March 17, 2017 (BOR) - Authorities in South Sudan’s Jonglei state have intensified calls for the enactment of forest laws, saying illegal cutting of trees has led to loss of thousands of indigenous tree species in the area.
- Forest loss along the edge of Mount Dongotomea in South Sudan from Google Earth.
The director general in the state agriculture and forestry state, Del Anyieth said there has been rampant cutting down of trees by unauthorized people for charcoal business, in addition to those who use it to create settlement areas.
The practice, he said, could lead to complete loss of forests, if uncontrolled.
“Forest laws are supposed to be passed in this country, and when these laws are passed, there should be forest reserves, if they are marked, they can be deserted to make sure that there is no encroachment. When the state has a forest reserve that means there is a future for that”, Anyieth told reporters in the capital, Bor Saturday.
“We have seen a lot of destruction taking place. Forest is being cut without permits, without laws and protection. Supposed if forest laws are passed, there will be protection”, stressed the senior ministry official.
He urged cabinet and lawmakers in Jonglei state to swiftly enact laws that will allow his directorate control random cutting of trees in the surrounding areas.
South Sudan has no forestry policy. And authorities are worried they could lose the country’s tropical forests; unless stringent measures are put in place to curb the rampant rate of illegal logging.
These fears come barely a year after conservationists from the Wildlife Conservation Society (WCS) warned of dangers the lie ahead as the country’s wildlife and natural resources face an alarming expansion of illegal exploitation, trafficking and logging.
The report, the agency stated, was based on scientific monitoring and investigations undertaken its team undertook in cooperation with local partners over the past months, which documented a sharp rise in illegal activities in various areas of the young nation.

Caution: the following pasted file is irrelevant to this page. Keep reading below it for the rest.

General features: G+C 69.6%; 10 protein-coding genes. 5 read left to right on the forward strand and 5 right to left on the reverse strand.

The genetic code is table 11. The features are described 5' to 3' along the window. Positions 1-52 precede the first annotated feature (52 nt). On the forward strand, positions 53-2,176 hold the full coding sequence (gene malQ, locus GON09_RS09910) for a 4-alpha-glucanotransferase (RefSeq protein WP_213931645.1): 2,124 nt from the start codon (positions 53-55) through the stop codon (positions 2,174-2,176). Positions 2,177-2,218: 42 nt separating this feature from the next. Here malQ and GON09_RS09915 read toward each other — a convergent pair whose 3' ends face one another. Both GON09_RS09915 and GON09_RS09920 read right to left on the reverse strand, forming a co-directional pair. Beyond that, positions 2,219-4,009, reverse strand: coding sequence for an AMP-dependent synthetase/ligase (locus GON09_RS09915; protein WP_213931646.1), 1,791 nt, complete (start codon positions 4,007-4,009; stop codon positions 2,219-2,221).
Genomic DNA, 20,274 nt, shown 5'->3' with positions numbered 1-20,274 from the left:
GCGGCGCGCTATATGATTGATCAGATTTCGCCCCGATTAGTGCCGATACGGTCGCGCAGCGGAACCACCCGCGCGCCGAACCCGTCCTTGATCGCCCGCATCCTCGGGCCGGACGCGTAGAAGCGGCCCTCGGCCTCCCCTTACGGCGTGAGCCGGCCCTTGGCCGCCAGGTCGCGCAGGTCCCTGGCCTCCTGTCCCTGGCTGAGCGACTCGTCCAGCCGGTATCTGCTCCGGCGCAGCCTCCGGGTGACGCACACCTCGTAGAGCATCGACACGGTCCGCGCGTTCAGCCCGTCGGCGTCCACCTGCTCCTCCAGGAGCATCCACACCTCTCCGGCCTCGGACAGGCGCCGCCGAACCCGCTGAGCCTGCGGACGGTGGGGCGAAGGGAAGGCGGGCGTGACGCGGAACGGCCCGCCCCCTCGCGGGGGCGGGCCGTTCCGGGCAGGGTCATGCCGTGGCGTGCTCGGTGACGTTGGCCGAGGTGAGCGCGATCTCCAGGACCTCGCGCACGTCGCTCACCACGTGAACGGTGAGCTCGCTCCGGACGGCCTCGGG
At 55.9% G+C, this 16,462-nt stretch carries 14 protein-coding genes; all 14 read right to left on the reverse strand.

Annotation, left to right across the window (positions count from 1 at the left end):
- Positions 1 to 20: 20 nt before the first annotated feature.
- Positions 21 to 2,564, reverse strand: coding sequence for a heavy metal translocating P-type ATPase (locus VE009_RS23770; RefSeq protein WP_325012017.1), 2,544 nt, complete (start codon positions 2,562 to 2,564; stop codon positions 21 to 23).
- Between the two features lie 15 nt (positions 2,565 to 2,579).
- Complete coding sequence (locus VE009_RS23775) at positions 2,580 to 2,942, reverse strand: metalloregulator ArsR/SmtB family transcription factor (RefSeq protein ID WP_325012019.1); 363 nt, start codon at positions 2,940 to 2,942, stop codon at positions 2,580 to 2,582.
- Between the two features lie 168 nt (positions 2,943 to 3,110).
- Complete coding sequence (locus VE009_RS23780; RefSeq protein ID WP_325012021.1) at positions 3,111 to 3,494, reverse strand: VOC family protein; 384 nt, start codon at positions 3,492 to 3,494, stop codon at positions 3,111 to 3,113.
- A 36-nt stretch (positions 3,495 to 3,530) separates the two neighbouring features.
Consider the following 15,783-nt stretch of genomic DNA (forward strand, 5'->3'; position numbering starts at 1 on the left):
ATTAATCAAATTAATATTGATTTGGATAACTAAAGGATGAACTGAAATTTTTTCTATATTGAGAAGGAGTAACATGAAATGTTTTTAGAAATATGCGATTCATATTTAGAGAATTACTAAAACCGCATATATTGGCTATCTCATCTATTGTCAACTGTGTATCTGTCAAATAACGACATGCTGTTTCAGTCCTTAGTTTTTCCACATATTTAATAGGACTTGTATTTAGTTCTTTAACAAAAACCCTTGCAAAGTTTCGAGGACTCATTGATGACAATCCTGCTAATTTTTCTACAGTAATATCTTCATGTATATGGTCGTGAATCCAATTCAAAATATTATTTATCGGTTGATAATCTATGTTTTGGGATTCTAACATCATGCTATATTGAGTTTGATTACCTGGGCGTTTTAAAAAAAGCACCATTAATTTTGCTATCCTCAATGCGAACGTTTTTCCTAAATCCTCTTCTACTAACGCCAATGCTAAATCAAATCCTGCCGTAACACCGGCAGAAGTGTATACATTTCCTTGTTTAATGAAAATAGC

Cited as an immediate threat to South Sudan’s forests were illegal logging, gold mining and charcoal production, among others.
Sadly, however, these illegal activities are reportedly being perpetrated by local and international individuals and actors, including members of various armed groups active in the country.
South Sudan is currently embroiled in a conflict that has killed tens of thousands of the population, displacing nearly two million of them.
According to conservationists, prior to the outbreak of its war in December 2013, South Sudan’s extensive areas of untouched natural woodlands, forests, and savannas, were home to wildlife populations including approximately 2,500 elephant, hundreds of giraffes, the endemic Nile Lechwe and white-eared kob tiang, Mongalla antelope migrations, wild dog and chimpanzees.
However, over the past two years of armed conflict, the various armed forces across the country, WCS said, have been implicated in several cases of large-scale illegal exploitation of natural resources.
A 2010 study conducted by the United Nations Food and Agricultural Organization (FAO), dubbed the "Forest Resources Assessment", estimated that a high rate of up to 2,776 square kilometres of forests and other wooded land were being lost annually in South Sudan.